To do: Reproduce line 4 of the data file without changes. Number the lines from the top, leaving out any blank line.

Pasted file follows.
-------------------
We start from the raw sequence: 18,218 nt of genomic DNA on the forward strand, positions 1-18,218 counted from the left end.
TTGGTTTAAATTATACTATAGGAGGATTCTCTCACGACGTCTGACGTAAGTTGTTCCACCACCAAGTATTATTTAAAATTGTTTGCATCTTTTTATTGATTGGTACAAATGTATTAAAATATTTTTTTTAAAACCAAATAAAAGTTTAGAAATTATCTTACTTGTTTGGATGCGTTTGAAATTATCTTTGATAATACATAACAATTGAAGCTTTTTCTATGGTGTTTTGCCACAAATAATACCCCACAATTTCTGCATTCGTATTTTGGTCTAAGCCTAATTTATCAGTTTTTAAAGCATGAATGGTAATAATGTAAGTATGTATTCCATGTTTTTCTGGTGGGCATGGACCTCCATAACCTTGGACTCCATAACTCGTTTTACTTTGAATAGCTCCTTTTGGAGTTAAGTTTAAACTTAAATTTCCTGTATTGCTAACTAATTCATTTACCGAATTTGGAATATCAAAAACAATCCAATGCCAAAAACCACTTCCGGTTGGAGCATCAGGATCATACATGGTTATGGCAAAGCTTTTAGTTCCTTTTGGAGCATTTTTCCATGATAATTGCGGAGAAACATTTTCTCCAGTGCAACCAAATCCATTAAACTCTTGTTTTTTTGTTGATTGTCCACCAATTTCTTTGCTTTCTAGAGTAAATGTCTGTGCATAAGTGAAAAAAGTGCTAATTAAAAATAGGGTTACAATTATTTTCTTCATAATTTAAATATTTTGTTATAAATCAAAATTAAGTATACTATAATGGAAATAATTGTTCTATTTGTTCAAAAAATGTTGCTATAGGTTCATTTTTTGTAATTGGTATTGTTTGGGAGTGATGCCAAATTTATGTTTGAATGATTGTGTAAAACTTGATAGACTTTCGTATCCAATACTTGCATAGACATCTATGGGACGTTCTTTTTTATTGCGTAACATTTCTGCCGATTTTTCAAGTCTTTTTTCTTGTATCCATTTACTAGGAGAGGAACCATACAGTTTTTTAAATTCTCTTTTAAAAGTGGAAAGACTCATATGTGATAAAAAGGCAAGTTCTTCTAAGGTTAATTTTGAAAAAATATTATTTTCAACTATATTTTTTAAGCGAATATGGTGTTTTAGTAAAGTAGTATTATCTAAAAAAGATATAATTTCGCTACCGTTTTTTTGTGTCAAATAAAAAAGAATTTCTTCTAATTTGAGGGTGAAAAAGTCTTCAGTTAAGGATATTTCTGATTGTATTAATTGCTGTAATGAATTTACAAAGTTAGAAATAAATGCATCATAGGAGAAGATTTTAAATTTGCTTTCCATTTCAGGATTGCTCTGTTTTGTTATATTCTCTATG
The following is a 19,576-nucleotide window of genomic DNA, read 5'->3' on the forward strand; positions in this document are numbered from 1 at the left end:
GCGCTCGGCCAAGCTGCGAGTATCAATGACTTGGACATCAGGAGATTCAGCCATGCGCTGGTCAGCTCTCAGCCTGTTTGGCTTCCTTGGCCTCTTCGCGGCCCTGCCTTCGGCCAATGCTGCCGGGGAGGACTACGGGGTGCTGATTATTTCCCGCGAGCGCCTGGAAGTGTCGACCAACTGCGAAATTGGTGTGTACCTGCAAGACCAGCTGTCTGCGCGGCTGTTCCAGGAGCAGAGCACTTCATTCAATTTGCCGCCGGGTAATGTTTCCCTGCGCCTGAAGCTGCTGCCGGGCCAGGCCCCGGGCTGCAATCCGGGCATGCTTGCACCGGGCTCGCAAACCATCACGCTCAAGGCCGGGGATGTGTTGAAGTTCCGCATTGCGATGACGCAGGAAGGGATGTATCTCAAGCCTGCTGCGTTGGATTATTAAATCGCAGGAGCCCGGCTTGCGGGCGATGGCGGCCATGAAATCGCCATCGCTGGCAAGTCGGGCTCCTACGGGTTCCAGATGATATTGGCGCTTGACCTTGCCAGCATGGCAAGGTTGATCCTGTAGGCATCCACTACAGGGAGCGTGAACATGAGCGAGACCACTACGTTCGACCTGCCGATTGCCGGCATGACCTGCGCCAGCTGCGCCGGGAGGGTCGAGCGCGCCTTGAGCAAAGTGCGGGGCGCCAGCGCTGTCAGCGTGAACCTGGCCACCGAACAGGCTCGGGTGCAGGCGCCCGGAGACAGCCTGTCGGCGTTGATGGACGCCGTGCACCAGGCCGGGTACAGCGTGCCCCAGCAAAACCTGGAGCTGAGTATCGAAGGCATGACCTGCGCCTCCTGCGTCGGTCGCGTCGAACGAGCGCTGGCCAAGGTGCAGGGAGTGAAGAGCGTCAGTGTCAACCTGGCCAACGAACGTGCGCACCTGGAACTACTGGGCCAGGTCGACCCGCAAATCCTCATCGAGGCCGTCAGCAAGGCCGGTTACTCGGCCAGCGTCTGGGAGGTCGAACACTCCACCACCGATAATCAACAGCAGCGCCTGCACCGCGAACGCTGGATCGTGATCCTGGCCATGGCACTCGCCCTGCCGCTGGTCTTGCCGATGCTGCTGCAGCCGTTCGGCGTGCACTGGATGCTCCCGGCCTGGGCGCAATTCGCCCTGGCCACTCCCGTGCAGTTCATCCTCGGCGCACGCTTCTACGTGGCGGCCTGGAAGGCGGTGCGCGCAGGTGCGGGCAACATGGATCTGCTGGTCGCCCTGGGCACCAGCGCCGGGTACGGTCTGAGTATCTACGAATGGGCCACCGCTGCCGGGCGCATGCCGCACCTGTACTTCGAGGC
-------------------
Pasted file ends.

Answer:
GCGCTCGGCCAAGCTGCGAGTATCAATGACTTGGACATCAGGAGATTCAGCCATGCGCTGGTCAGCTCTCAGCCTGTTTGGCTTCCTTGGCCTCTTCGCGGCCCTGCCTTCGGCCAATGCTGCCGGGGAGGACTACGGGGTGCTGATTATTTCCCGCGAGCGCCTGGAAGTGTCGACCAACTGCGAAATTGGTGTGTACCTGCAAGACCAGCTGTCTGCGCGGCTGTTCCAGGAGCAGAGCACTTCATTCAATTTGCCGCCGGGTAATGTTTCCCTGCGCCTGAAGCTGCTGCCGGGCCAGGCCCCGGGCTGCAATCCGGGCATGCTTGCACCGGGCTCGCAAACCATCACGCTCAAGGCCGGGGATGTGTTGAAGTTCCGCATTGCGATGACGCAGGAAGGGATGTATCTCAAGCCTGCTGCGTTGGATTATTAAATCGCAGGAGCCCGGCTTGCGGGCGATGGCGGCCATGAAATCGCCATCGCTGGCAAGTCGGGCTCCTACGGGTTCCAGATGATATTGGCGCTTGACCTTGCCAGCATGGCAAGGTTGATCCTGTAGGCATCCACTACAGGGAGCGTGAACATGAGCGAGACCACTACGTTCGACCTGCCGATTGCCGGCATGACCTGCGCCAGCTGCGCCGGGAGGGTCGAGCGCGCCTTGAGCAAAGTGCGGGGCGCCAGCGCTGTCAGCGTGAACCTGGCCACCGAACAGGCTCGGGTGCAGGCGCCCGGAGACAGCCTGTCGGCGTTGATGGACGCCGTGCACCAGGCCGGGTACAGCGTGCCCCAGCAAAACCTGGAGCTGAGTATCGAAGGCATGACCTGCGCCTCCTGCGTCGGTCGCGTCGAACGAGCGCTGGCCAAGGTGCAGGGAGTGAAGAGCGTCAGTGTCAACCTGGCCAACGAACGTGCGCACCTGGAACTACTGGGCCAGGTCGACCCGCAAATCCTCATCGAGGCCGTCAGCAAGGCCGGTTACTCGGCCAGCGTCTGGGAGGTCGAACACTCCACCACCGATAATCAACAGCAGCGCCTGCACCGCGAACGCTGGATCGTGATCCTGGCCATGGCACTCGCCCTGCCGCTGGTCTTGCCGATGCTGCTGCAGCCGTTCGGCGTGCACTGGATGCTCCCGGCCTGGGCGCAATTCGCCCTGGCCACTCCCGTGCAGTTCATCCTCGGCGCACGCTTCTACGTGGCGGCCTGGAAGGCGGTGCGCGCAGGTGCGGGCAACATGGATCTGCTGGTCGCCCTGGGCACCAGCGCCGGGTACGGTCTGAGTATCTACGAATGGGCCACCGCTGCCGGGCGCATGCCGCACCTGTACTTCGAGGC